And how have you been my friend, long time no chat.

    By Blogger sofyst, at 3/16/2007 4:33 PM  

  • Goodnight
    "As regards the gospel offer, you don't even need to wonder if you are elect OR not."

    So you would agree with me that works play no part in assesing whether we have saving faith? That works should have no part in providing evidence to ourselves that we posess eternal life?

    And would you not also agree that if we can have such assurance, we need no special illumination of the Spirit to know that we are elect?

    By Blogger Dyspraxic Fundamentalist, at 3/16/2007 6:06 PM  

  • This comment has been removed by the author.

    By Blogger Dyspraxic Fundamentalist, at 3/16/2007 6:11 PM  

  • Adam, your logic is correct, I think. But that is not an argument that is Scriptural.

    The Biblical writers saw no need to address the possibility of a man's boasting of his passive response to the Gospel.

    By Blogger Dyspraxic Fundamentalist, at 3/16/2007 6:13 PM  

  • Ten Cent
    "Hebrews 4:12 - "For the word of God is living and active and sharper than any two-edged sword, and piercing as far as the division of soul and spirit, of both joints and marrow, and able to judge the thoughts and intentions of the heart."

    From that passage, the Word of God sounds very active. It's doing something."

    If a person's justification is purely contingent upon their being made regnerate by the work of the Holy Spirit, why is this ministry of the Word necessary?

    Does the active role of the Word not indicate that regeneration is mediated through faith in the preached Word?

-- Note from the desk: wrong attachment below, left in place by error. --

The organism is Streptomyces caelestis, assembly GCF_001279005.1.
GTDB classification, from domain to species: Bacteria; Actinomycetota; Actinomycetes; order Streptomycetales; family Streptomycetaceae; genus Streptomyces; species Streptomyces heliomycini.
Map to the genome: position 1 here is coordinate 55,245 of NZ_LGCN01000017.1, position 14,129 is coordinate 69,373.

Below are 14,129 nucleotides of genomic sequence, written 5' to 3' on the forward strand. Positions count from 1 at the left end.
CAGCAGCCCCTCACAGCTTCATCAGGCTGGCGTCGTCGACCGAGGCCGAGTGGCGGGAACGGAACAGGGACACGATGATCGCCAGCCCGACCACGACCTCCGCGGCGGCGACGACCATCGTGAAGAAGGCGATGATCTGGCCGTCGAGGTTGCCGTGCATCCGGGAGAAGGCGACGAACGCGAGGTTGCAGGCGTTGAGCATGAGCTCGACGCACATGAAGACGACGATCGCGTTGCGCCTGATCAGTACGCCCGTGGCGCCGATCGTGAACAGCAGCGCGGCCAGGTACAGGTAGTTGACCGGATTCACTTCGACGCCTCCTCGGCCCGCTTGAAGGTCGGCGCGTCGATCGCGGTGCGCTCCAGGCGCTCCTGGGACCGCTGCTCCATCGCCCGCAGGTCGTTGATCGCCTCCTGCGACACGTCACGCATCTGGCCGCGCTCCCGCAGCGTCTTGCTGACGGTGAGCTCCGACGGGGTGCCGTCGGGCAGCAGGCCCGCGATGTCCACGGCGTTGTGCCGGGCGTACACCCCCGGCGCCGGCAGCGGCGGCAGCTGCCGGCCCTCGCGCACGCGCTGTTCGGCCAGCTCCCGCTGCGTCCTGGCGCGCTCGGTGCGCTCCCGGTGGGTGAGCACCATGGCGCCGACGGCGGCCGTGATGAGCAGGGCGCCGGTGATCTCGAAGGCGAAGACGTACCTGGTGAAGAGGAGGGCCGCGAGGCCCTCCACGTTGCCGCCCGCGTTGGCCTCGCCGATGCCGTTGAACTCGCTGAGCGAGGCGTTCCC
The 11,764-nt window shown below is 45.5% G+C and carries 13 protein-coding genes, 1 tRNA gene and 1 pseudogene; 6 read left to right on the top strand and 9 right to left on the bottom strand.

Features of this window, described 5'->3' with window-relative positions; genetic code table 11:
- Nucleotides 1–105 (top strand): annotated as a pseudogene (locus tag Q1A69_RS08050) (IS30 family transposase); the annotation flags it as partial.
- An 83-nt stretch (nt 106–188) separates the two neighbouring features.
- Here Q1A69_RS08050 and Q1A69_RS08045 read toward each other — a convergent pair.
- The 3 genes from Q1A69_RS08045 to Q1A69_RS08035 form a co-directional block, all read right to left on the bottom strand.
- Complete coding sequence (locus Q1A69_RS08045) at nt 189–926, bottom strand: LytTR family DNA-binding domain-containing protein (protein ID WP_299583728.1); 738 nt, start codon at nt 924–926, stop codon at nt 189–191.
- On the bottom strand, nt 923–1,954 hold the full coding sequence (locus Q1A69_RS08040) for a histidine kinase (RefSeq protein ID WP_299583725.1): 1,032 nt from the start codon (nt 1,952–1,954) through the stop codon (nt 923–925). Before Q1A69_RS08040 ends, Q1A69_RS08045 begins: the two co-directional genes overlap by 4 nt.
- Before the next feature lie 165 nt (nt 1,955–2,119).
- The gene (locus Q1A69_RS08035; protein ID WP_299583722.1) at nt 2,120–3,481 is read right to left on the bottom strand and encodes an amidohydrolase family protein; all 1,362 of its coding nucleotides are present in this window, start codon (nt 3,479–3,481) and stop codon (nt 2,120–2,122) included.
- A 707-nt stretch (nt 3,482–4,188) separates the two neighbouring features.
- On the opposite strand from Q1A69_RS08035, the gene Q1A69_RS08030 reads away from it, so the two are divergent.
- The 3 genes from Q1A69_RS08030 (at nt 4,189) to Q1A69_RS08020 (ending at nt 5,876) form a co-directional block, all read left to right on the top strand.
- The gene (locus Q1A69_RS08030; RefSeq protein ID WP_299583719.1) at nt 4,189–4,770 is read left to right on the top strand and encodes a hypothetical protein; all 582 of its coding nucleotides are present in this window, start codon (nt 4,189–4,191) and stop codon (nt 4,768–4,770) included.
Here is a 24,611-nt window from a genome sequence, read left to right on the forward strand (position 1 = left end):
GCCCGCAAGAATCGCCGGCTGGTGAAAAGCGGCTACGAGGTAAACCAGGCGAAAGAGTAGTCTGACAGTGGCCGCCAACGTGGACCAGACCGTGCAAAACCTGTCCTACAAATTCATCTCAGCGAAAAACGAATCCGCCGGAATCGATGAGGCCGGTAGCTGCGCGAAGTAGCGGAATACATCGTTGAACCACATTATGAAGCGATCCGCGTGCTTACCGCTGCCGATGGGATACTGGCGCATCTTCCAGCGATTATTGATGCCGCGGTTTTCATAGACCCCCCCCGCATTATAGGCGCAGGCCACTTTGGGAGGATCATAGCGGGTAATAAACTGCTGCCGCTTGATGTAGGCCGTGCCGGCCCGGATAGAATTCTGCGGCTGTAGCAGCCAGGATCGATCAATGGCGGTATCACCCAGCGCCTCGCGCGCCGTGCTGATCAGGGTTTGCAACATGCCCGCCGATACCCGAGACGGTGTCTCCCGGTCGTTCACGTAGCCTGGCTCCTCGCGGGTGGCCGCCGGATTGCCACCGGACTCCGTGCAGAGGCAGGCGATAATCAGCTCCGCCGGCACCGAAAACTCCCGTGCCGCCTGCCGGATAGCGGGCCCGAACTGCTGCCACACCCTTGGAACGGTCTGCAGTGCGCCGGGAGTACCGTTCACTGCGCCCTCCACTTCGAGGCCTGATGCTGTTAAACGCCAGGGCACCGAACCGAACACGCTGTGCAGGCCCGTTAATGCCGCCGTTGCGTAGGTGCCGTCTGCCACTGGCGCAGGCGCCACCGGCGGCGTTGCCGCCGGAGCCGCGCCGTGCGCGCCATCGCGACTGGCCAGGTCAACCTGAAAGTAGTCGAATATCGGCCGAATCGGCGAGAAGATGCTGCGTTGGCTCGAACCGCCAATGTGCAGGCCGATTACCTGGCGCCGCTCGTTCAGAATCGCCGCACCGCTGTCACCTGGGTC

By Blogger Dyspraxic Fundamentalist, at 3/16/2007 6:16 PM  

  • Rose, I've got a 'spin-off' post over at my blog. I'd love your input, as well as any of y'all.

    :)

    By Blogger Gayla, at 3/16/2007 7:02 PM  

  • Matthew, I understand that the Biblical writers never saw need to address the boasting in man's 'passive response to the Gospel' (i.e. faith). I wouldn't see much of a problem if one did boast in their faith. Jesus boasted in the Centurion's faith. Believing is something man can boast within.

    That is not what I am attempting to address.

    I am questioning whether one is saved because of their faith. Then the issue would become a little more difficult. Not only would man be able to boast in his 'passive response to the Gospel', but he would likewise be able to boast in his salvation as he was saved because of his passive response to the gospel...

    Matthew, quite simply, do you believe man is saved because he believes?

    By Blogger sofyst, at 3/17/2007 12:50 AM  

  • JL: I think you are getting me mixed up with Jonathan.
    What gospel was preached? That which is referred to in Luke 7:22.
    Judas's "false empty faith" can only be described as "no faith" if you mean "the faith of God's elect" (Titus 1:1) Evidently he displayed something so as to fool the other Apostles, but as it failed to save, whatever he had was not the genuine article. Maybe we are quibbling here about words.
    "If saved, always saved" only serves to remind us that not every one who says "Lord, Lord" enters the Kingdom of Heaven. If it serves to have us examine ourselves to see whether we be in the faith (2 Corinthians 13:5) then an Apostolic injunction has been carried out. Any charges of motivating by fear should be directed at the Apostle Paul and the Lord Jesus Himself because this maxim "If saved etc.," is in the exact same spirit.